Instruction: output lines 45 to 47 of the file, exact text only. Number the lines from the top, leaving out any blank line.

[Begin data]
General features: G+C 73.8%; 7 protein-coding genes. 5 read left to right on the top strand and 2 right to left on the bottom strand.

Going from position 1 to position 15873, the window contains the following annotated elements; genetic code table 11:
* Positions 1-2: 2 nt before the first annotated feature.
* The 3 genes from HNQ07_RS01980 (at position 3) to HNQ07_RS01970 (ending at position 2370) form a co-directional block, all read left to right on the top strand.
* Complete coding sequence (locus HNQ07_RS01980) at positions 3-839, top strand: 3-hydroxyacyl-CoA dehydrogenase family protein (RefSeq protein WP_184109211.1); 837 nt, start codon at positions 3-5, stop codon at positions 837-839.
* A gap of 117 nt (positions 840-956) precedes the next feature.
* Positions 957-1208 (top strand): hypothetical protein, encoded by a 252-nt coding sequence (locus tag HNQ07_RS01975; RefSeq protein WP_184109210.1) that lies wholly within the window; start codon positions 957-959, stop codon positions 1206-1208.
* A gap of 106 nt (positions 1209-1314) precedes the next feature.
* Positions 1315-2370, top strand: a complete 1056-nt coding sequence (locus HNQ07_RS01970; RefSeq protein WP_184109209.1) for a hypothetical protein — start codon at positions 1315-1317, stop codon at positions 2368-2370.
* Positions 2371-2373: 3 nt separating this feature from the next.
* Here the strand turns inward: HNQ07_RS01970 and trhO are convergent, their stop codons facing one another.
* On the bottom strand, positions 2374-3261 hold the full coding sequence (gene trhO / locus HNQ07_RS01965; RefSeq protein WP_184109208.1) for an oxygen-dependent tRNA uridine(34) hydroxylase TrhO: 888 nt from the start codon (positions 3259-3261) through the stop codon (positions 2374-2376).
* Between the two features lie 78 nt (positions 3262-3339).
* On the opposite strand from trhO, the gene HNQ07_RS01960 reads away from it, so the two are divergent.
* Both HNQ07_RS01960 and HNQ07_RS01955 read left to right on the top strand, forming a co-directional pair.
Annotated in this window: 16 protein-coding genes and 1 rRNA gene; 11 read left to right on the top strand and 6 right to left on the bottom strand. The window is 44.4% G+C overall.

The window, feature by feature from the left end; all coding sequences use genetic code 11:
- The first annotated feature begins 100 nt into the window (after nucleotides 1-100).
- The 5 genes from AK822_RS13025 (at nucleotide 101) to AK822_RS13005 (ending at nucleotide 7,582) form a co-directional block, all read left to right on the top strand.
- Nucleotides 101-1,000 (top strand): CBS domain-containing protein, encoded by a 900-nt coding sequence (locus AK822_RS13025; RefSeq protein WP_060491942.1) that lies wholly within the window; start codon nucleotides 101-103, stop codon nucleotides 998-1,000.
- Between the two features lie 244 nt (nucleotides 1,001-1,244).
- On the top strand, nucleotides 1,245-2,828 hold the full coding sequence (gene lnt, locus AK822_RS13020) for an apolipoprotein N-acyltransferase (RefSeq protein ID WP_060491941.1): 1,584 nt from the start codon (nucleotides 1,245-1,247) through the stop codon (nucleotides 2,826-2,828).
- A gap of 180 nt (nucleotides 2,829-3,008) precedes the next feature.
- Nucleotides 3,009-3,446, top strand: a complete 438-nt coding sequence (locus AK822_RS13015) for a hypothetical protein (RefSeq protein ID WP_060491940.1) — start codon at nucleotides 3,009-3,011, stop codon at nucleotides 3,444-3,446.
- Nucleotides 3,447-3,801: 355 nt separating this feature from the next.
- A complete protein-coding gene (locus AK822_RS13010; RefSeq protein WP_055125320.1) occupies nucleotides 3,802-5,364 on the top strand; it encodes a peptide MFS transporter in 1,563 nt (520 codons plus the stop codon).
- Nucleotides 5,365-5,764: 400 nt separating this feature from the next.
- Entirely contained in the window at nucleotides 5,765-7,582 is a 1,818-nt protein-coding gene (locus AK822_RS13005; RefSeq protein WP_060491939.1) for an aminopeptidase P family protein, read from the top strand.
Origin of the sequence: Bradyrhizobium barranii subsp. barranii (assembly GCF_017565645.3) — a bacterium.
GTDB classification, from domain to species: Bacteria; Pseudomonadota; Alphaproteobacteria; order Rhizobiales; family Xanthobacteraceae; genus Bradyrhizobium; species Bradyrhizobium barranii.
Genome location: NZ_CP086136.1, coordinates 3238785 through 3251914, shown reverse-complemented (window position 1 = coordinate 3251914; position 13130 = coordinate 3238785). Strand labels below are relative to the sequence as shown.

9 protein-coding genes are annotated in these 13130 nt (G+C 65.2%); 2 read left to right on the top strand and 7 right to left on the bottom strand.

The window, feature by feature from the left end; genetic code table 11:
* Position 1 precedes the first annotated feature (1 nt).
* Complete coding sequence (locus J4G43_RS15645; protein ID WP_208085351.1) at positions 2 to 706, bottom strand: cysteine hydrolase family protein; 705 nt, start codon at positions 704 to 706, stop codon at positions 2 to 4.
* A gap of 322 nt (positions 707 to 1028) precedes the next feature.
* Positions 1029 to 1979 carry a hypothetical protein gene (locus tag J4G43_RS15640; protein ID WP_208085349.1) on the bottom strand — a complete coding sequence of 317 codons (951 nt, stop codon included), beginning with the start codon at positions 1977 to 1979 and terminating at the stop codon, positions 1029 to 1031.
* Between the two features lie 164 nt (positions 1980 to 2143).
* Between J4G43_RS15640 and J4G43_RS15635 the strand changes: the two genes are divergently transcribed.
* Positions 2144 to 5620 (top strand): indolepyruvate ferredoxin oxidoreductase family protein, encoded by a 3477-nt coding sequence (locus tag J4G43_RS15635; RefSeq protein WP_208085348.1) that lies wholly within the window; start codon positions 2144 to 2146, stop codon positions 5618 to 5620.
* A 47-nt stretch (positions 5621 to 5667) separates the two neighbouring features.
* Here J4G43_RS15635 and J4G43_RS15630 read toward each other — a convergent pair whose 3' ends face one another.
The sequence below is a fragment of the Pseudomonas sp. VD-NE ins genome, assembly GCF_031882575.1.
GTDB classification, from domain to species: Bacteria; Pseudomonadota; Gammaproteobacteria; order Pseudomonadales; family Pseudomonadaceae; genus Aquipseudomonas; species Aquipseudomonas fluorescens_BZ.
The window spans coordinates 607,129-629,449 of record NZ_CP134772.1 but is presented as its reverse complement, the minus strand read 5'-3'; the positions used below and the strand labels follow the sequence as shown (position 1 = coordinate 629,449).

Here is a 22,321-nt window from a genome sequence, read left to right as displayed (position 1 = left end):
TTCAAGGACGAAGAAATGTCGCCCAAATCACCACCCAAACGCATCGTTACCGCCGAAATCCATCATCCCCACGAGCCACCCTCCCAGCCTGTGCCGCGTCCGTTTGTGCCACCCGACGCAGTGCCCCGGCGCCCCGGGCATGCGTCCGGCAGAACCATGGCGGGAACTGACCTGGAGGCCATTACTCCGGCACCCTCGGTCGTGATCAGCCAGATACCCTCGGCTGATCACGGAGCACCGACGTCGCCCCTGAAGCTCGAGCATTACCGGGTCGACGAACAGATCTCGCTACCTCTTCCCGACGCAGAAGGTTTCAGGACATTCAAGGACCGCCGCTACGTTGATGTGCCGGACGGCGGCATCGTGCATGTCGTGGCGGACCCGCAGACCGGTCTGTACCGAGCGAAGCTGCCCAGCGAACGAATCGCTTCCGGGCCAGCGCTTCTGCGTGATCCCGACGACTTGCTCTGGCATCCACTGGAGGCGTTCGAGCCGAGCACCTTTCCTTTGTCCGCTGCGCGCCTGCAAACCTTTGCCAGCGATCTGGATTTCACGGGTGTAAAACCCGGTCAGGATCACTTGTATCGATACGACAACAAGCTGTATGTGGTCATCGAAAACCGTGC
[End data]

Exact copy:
The window spans coordinates 607,129-629,449 of record NZ_CP134772.1 but is presented as its reverse complement, the minus strand read 5'-3'; the positions used below and the strand labels follow the sequence as shown (position 1 = coordinate 629,449).

Here is a 22,321-nt window from a genome sequence, read left to right as displayed (position 1 = left end):
TTCAAGGACGAAGAAATGTCGCCCAAATCACCACCCAAACGCATCGTTACCGCCGAAATCCATCATCCCCACGAGCCACCCTCCCAGCCTGTGCCGCGTCCGTTTGTGCCACCCGACGCAGTGCCCCGGCGCCCCGGGCATGCGTCCGGCAGAACCATGGCGGGAACTGACCTGGAGGCCATTACTCCGGCACCCTCGGTCGTGATCAGCCAGATACCCTCGGCTGATCACGGAGCACCGACGTCGCCCCTGAAGCTCGAGCATTACCGGGTCGACGAACAGATCTCGCTACCTCTTCCCGACGCAGAAGGTTTCAGGACATTCAAGGACCGCCGCTACGTTGATGTGCCGGACGGCGGCATCGTGCATGTCGTGGCGGACCCGCAGACCGGTCTGTACCGAGCGAAGCTGCCCAGCGAACGAATCGCTTCCGGGCCAGCGCTTCTGCGTGATCCCGACGACTTGCTCTGGCATCCACTGGAGGCGTTCGAGCCGAGCACCTTTCCTTTGTCCGCTGCGCGCCTGCAAACCTTTGCCAGCGATCTGGATTTCACGGGTGTAAAACCCGGTCAGGATCACTTGTATCGATACGACAACAAGCTGTATGTGGTCATCGAAAACCGTGC